Other than shops and a place to get yourself organized there is not a lot to Puerto Natales. We thought we would find something here to do and planned a couple of days here. We left a day early (more on that below) to head to Torres del Paine.

Entering Torres Del Paine National Park via Rio Serrano Start of Fiordo Ultima Esperanza www.compassandfork.comGetting to Puerto Natales and to Torres del Paine

Okay getting here is not easy. There are three options to get to Puerto Natales:

  • Overland- this entry is from Argentina. You can drive down from Bariloche, cross the border and 1200 miles later arrive in Puerto Natales. You can also come from El Calafate in Argentina (the site of the Perito Moreno Glacier) via bus or car. Crossing the border with a rental car is difficult so not recommended.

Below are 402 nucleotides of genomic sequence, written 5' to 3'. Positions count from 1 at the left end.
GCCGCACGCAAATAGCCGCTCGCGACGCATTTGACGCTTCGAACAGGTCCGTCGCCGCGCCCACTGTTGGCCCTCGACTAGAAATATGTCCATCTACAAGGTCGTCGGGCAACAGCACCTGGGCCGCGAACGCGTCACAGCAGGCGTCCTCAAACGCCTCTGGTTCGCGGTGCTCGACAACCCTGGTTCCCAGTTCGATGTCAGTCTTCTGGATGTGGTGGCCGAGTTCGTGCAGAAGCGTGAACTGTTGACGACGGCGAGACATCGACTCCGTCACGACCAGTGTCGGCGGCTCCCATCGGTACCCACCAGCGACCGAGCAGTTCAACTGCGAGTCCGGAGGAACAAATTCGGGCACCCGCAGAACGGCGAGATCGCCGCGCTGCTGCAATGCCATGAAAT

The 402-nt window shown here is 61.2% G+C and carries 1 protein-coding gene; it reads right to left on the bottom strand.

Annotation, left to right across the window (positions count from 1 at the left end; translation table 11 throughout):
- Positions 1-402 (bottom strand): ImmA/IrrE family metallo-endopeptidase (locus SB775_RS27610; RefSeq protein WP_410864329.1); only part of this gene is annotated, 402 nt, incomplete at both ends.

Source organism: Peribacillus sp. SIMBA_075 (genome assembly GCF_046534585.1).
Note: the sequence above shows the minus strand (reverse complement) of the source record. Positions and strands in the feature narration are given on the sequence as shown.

• Take the Navimag ferry from Puerto Montt- this option takes a couple of days. It is an overnight ferry service. You can put a car on the boat if you have one.
  • Fly to Punta Arenas and take the bus or drive the 150 miles (250 kilometers) north to Puerto Natales. As mentioned in the Puerto Varas post, this is the option we ended up taking as the ferry was canceled.

Now you would think it is rather straight forward to fly to Punta Arenas and then catch a bus from the airport to Puerto Natales. Literally hundreds of people need to do this every day. It wasn’t. At the Punta Arenas Airport, despite having transport desks in the airport, you cannot purchase a bus ticket to Puerto Natales, nor can you purchase one on the bus (why I have never worked out). You need to go into the town of Punta Arenas to get a ticket.